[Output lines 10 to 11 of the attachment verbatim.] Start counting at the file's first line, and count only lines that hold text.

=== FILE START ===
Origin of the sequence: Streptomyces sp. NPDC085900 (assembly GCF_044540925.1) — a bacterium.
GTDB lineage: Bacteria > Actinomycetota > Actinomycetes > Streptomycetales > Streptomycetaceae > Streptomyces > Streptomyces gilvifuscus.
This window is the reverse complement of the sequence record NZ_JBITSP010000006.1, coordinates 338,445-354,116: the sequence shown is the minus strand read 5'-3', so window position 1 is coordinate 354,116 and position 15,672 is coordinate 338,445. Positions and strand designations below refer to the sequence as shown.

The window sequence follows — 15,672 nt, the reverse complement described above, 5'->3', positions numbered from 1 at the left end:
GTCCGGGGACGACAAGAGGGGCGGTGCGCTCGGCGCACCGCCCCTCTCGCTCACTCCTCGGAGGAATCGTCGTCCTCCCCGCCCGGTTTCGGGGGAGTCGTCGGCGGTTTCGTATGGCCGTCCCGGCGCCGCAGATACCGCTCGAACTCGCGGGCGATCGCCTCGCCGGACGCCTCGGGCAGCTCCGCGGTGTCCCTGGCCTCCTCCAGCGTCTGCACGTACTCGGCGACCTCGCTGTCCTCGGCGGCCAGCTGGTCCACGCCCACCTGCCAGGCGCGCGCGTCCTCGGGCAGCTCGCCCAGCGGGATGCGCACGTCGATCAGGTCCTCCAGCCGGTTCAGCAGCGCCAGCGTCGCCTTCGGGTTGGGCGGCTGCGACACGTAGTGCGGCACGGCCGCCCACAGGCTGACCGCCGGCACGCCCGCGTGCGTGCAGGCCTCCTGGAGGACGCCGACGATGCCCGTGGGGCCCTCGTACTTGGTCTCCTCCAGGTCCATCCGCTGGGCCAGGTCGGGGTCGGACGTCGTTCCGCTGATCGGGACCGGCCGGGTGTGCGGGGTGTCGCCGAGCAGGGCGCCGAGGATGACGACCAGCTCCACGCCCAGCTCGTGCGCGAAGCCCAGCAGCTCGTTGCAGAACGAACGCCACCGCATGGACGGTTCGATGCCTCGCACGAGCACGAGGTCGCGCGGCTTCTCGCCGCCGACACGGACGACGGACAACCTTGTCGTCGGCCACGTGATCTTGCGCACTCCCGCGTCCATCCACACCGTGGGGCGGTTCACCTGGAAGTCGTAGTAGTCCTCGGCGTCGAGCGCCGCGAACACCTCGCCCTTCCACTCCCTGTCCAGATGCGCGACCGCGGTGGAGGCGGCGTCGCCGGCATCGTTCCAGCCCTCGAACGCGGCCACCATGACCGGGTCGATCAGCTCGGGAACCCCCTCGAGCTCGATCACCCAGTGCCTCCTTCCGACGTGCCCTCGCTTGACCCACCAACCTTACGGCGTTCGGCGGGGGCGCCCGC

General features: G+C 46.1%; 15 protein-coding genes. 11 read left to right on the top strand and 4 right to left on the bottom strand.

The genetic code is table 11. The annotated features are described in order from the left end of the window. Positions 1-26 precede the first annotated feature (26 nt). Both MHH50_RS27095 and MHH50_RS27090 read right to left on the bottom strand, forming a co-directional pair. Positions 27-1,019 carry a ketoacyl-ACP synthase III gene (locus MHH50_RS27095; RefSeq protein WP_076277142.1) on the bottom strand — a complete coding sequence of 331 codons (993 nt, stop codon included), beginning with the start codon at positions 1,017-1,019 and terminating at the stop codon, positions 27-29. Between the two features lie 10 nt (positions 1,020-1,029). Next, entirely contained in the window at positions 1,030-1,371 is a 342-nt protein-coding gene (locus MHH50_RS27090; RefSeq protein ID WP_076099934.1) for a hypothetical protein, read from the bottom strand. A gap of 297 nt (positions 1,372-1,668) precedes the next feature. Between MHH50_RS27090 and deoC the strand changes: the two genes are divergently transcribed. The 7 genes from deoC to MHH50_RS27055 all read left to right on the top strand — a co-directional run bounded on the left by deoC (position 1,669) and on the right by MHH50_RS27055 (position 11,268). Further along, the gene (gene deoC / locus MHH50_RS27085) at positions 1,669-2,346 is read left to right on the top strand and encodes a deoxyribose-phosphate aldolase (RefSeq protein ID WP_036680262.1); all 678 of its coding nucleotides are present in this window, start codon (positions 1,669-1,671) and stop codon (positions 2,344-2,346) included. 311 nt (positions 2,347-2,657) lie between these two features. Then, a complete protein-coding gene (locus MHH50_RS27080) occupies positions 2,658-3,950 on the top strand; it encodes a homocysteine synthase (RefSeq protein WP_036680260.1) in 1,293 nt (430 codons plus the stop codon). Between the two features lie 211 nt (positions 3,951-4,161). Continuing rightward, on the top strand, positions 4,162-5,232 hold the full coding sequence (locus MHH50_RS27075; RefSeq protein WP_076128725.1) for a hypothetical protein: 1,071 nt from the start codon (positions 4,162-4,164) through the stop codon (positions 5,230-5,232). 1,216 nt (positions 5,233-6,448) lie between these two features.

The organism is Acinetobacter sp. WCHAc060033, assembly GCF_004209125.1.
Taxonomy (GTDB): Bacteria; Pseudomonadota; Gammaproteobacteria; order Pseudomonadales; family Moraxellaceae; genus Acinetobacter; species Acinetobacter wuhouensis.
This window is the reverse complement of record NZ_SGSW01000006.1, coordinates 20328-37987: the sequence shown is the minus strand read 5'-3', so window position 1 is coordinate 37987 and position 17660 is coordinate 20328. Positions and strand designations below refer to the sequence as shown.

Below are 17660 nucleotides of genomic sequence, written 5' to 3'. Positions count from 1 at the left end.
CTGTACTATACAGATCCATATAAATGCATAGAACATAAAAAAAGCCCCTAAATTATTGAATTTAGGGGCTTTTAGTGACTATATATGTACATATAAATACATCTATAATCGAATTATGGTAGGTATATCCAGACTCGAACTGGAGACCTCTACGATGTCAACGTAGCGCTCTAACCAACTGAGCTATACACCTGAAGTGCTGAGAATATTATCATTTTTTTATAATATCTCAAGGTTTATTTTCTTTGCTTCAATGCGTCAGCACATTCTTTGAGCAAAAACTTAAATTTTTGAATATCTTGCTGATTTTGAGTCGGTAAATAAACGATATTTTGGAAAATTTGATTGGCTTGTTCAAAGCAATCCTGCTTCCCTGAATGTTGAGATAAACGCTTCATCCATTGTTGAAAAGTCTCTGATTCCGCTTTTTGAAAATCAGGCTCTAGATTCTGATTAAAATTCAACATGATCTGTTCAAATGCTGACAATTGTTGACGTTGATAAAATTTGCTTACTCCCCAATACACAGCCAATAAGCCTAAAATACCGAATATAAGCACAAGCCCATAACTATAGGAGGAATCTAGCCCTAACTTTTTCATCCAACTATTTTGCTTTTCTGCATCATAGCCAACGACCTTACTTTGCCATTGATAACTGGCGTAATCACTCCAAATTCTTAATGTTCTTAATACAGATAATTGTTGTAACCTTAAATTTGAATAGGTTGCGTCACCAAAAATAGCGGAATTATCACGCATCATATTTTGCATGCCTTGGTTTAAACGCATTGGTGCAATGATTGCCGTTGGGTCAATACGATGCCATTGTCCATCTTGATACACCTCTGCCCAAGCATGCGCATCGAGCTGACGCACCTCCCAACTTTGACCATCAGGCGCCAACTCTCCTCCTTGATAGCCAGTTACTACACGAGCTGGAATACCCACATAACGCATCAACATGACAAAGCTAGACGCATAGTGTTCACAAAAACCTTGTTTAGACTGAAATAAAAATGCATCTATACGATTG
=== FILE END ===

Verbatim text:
This window is the reverse complement of record NZ_SGSW01000006.1, coordinates 20328-37987: the sequence shown is the minus strand read 5'-3', so window position 1 is coordinate 37987 and position 17660 is coordinate 20328. Positions and strand designations below refer to the sequence as shown.

Below are 17660 nucleotides of genomic sequence, written 5' to 3'. Positions count from 1 at the left end.